Introduction to Plato’s Republic

by Jonathan McIntosh

Plato’s Republic is arguably the foundational text in the history of western philosophy in general and in the areas of ethics and politics in particular. The influence this single book has wielded on subsequent thought would be impossible to calculate. For in this work, Plato attempts to provide nothing less than a comprehensive and integrated vision of the nature of reality (metaphysics), the nature of man and the soul (philosophical anthropology and psychology), theory of knowledge (epistemology), ethics, and politics. To understand and appreciate Plato is to understand and appreciate the unity or interconnectedness of all these different areas of thought in his mind.

The Republic is not just a work of philosophy, however, but is also something of a literary and rhetorical masterpiece in its own right. The dialogue genre as Plato uses it is not just a ham-handed way of communicating philosophical ideas or dogmas. It is a display of the inquiring and inquisitive nature of philosophy itself. Often times, the question of how Socrates goes about communicating an idea is nearly if not as or more important as the idea itself. The Socratic dialogue is thus an illustration of how to do philosophy, and of how different people react when they come into contact with philosophy as personified by Socrates. Thus the Republic, like Plato’s other dialogues, is a dramatic work. In keeping with this, the Republic also presents at places its own theory of literary and art criticism.

Plato’s Republic, although a deeply philosophical and speculative work, is also a product of and response to very real, very personal, and in many ways very tragic political circumstances. Consider the following: in the year 431, four years before Plato was born, the Peloponneisan War broke out between democratic Athens and oligarchic Sparta, a war that would draw into its orbit many other Greek city states and which would wreak untold havoc in what was otherwise a golden age in Athens’s cultural development. The following are some notable dates for understanding the historical and political context of Plato’s Republic:

507 The Pisistratid tyranny in Athens is overthrown and democracy in the west is born.

480 Small, democratic Athens leads Greece to defeat the expansionist, imperial, tyrannical, and militarily superior Persion army.

469 Pericles, Athens’s greatest political leader, ascends to power, commencing the “Periclean age,” a period in which Athens would build her own great military and economic empire. This was also a period of astonishing cultural development. The Parthenon was built; Aeschylus, Sophocles, and Euripides write their tragedies; Aristophanes writes his comedies; Herodotus “invents” history and Thucydides “perfects” it; and there were also notable achievements in mathematics and the natural sciences.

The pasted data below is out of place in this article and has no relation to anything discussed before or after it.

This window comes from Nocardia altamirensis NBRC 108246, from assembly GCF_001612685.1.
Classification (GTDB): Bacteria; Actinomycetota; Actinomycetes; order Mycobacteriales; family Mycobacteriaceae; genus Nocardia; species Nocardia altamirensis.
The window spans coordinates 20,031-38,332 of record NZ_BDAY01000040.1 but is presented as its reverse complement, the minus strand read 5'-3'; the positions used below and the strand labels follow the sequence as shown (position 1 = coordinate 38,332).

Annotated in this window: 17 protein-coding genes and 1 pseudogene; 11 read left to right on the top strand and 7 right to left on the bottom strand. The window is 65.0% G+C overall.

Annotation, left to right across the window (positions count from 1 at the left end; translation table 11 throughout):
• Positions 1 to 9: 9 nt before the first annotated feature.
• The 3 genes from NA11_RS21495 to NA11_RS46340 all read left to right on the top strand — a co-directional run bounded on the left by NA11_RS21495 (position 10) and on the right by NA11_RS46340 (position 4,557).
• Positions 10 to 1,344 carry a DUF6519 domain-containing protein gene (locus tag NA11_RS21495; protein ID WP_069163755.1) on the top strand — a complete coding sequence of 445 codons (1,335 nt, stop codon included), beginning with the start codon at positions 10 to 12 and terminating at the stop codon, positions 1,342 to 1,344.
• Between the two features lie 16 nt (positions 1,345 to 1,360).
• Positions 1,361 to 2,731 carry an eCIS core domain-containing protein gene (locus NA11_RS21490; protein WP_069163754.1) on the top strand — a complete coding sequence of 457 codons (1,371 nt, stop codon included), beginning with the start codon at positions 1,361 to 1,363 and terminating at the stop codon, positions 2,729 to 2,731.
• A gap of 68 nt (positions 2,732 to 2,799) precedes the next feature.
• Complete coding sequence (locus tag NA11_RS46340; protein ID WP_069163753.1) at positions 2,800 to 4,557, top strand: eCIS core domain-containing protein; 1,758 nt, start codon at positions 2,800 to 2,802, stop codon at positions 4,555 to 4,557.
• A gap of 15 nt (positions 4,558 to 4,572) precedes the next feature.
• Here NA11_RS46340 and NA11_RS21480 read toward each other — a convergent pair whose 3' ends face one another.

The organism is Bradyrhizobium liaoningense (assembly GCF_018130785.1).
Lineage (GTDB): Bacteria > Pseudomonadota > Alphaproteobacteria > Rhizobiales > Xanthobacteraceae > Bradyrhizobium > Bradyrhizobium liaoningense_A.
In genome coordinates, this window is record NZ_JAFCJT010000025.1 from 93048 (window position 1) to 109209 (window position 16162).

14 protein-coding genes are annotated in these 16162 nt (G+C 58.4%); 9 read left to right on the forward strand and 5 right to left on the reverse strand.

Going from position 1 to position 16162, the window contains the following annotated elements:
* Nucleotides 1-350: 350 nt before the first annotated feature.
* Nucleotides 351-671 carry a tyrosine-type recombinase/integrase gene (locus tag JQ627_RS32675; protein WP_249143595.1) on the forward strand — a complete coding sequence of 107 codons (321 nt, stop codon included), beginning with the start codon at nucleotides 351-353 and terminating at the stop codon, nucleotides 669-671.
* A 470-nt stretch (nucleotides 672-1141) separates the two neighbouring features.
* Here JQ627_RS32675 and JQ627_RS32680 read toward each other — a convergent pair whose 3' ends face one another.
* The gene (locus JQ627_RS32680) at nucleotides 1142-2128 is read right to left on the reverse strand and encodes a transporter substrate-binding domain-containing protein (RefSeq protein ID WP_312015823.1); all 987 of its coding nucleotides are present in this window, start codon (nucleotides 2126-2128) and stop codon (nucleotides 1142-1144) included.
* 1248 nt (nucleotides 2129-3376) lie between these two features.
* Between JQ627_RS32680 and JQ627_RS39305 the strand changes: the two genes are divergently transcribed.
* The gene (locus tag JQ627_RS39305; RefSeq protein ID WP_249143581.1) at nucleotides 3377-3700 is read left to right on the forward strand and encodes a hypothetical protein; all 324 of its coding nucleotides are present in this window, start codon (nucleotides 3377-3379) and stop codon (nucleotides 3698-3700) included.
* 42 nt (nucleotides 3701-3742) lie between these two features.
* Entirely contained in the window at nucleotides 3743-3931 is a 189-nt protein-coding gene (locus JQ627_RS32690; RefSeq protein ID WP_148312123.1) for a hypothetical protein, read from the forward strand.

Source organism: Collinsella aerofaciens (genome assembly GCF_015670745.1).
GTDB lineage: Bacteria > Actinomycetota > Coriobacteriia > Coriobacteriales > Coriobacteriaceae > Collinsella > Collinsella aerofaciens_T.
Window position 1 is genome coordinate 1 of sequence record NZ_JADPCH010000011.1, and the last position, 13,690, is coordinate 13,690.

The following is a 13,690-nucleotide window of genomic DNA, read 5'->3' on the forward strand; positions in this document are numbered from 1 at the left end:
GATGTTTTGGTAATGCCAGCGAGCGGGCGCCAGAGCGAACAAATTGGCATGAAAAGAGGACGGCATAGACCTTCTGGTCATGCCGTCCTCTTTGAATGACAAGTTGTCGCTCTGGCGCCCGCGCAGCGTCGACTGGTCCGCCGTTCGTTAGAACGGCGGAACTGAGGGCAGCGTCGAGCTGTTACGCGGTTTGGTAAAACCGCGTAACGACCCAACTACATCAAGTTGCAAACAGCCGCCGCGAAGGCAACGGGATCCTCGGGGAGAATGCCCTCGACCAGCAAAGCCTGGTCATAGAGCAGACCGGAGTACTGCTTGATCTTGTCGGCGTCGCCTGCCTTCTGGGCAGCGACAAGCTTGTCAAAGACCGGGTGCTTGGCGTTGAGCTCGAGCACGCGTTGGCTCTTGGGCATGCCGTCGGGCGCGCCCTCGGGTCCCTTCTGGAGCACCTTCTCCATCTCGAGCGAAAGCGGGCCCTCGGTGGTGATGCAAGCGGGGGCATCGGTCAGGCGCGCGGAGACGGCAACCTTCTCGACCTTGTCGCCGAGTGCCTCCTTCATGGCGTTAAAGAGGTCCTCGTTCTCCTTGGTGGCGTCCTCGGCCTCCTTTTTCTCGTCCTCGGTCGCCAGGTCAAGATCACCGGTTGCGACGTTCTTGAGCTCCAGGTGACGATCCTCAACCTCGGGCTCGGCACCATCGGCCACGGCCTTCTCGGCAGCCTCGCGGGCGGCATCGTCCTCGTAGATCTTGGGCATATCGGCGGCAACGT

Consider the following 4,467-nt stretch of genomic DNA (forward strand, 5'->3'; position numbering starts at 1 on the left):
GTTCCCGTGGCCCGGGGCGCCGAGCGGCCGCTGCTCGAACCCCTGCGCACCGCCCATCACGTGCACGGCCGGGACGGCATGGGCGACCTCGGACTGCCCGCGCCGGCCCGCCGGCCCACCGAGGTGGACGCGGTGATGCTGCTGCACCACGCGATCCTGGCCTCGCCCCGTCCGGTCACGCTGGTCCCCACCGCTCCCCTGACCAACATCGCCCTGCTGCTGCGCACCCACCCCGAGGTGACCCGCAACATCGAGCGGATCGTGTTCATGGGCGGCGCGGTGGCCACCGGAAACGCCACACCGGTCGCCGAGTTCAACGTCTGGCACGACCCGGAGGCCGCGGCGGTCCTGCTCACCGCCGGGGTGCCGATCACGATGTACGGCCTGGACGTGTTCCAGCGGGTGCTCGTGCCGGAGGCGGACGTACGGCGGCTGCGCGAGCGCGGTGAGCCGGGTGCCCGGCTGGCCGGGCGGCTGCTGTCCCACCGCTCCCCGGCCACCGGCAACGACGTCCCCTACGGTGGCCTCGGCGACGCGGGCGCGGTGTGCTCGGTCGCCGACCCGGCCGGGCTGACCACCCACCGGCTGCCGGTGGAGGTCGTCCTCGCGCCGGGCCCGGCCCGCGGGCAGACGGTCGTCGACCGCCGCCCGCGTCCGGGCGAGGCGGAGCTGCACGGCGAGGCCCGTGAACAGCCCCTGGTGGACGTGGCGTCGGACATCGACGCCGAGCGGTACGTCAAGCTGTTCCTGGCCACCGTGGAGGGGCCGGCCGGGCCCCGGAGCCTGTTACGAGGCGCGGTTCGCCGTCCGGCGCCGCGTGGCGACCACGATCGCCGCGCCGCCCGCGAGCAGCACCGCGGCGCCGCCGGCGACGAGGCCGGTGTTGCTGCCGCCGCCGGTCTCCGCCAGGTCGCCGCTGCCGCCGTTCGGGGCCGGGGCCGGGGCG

431 The Peloponnesian War begins between democratic Athens and oligarchic Sparta begins and grinds on for nearly 30 years, ending with Sparta’s victory in 404.

427 Plato is born in Athens.

411 Democratic rule in Athens is interrupted by the Oligarchic revolution and victory of The Four-hundred.

431-411 At some point in this twenty-year period the fictional conversation of the Republic is staged (thus, although it is never mentioned, the Peloponnesian War is raging in the background of the dialogue, raising the interesting question: how should this influence how we read the book).

410 The oligarchic regime in Athens is overthrown and democracy is restored.

404 Sparta defeats Athens and establishes yet another oligarchic regime of The Thirty Tyrants in Athens. Its leader, Critias, is Plato’s second cousin, and the young Plato is invited to join. The democratic resistance movement is based in the Piraeus, the port-city of Athens, and where Plato would stage the entire dialogue of the Republic. Polemarchus, who plays a prominent role in book one of the Republic, is a leader in the democratic resistance movement, but is murdered by the Thirty for his money (cp. the discussion of money and of Polemarchus’s inheritance in particular in book one). The Thirty Tyrants also try to get Socrates involved in indicting and convicting a citizen designated by the Thirty as a public enemy, but he courageously refuses.

403 Democracy is restored once more in Athens. The tyrant Critias is killed in a battle at the Piraeus near the temple of the goddess Bendis, the place where Plato represents Socrates as having just visited prior to the action of the Republic.

399 Socrates, who was an associate of some of The Thirty Tyrants and the teacher of Plato, who is from an aristocratic family, is executed by the recently restored Athenian democratic government.

387 Plato founds his Academy around this time.

380 Around this time Plato, although an Athenian, writes The Republic, a work in which Socrates (who is later executed by democratic Athens) has a conversation with Polemarchus (the democratic freedom fighter who is later in real-life murdered by the oligarchic tyrants) and others, in which the ideal city is characterized as a quasi-Spartan oligarchy which is ruled by a military elite who hold all things in common, and democracy is identified as the second worst political constitution, just above  tyranny.

347 Plato dies.

Thus, while there is much in Plato’s Republic that will strike us as odd, as idle, even as morally grotesque, the question at the heart of the Republic ought to be recognizable to and appreciable by us as Christians, for it is a question of how justice in a manifestly unjust world might be possible. The Republic represents a profound expression of the human heart’s perennial desire for justice.

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